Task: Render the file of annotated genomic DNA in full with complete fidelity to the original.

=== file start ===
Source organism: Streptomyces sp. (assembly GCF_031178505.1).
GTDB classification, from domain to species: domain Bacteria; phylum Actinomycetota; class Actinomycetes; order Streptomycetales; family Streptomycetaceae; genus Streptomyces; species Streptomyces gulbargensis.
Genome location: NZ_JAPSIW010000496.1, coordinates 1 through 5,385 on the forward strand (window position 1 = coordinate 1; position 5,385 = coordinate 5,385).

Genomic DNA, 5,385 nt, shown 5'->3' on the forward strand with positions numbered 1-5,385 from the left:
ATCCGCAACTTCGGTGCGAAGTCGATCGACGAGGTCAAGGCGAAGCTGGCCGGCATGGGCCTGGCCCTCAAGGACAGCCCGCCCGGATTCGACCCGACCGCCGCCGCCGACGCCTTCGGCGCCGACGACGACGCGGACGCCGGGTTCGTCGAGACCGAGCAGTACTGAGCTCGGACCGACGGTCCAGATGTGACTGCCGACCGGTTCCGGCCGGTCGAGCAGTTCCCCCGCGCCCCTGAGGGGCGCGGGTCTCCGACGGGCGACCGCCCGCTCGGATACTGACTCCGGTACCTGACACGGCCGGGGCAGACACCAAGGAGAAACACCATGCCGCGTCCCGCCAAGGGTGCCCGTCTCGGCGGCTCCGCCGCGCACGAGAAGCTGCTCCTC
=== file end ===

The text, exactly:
Source organism: Streptomyces sp. (assembly GCF_031178505.1).
GTDB classification, from domain to species: domain Bacteria; phylum Actinomycetota; class Actinomycetes; order Streptomycetales; family Streptomycetaceae; genus Streptomyces; species Streptomyces gulbargensis.
Genome location: NZ_JAPSIW010000496.1, coordinates 1 through 5,385 on the forward strand (window position 1 = coordinate 1; position 5,385 = coordinate 5,385).

Genomic DNA, 5,385 nt, shown 5'->3' on the forward strand with positions numbered 1-5,385 from the left:
ATCCGCAACTTCGGTGCGAAGTCGATCGACGAGGTCAAGGCGAAGCTGGCCGGCATGGGCCTGGCCCTCAAGGACAGCCCGCCCGGATTCGACCCGACCGCCGCCGCCGACGCCTTCGGCGCCGACGACGACGCGGACGCCGGGTTCGTCGAGACCGAGCAGTACTGAGCTCGGACCGACGGTCCAGATGTGACTGCCGACCGGTTCCGGCCGGTCGAGCAGTTCCCCCGCGCCCCTGAGGGGCGCGGGTCTCCGACGGGCGACCGCCCGCTCGGATACTGACTCCGGTACCTGACACGGCCGGGGCAGACACCAAGGAGAAACACCATGCCGCGTCCCGCCAAGGGTGCCCGTCTCGGCGGCTCCGCCGCGCACGAGAAGCTGCTCCTC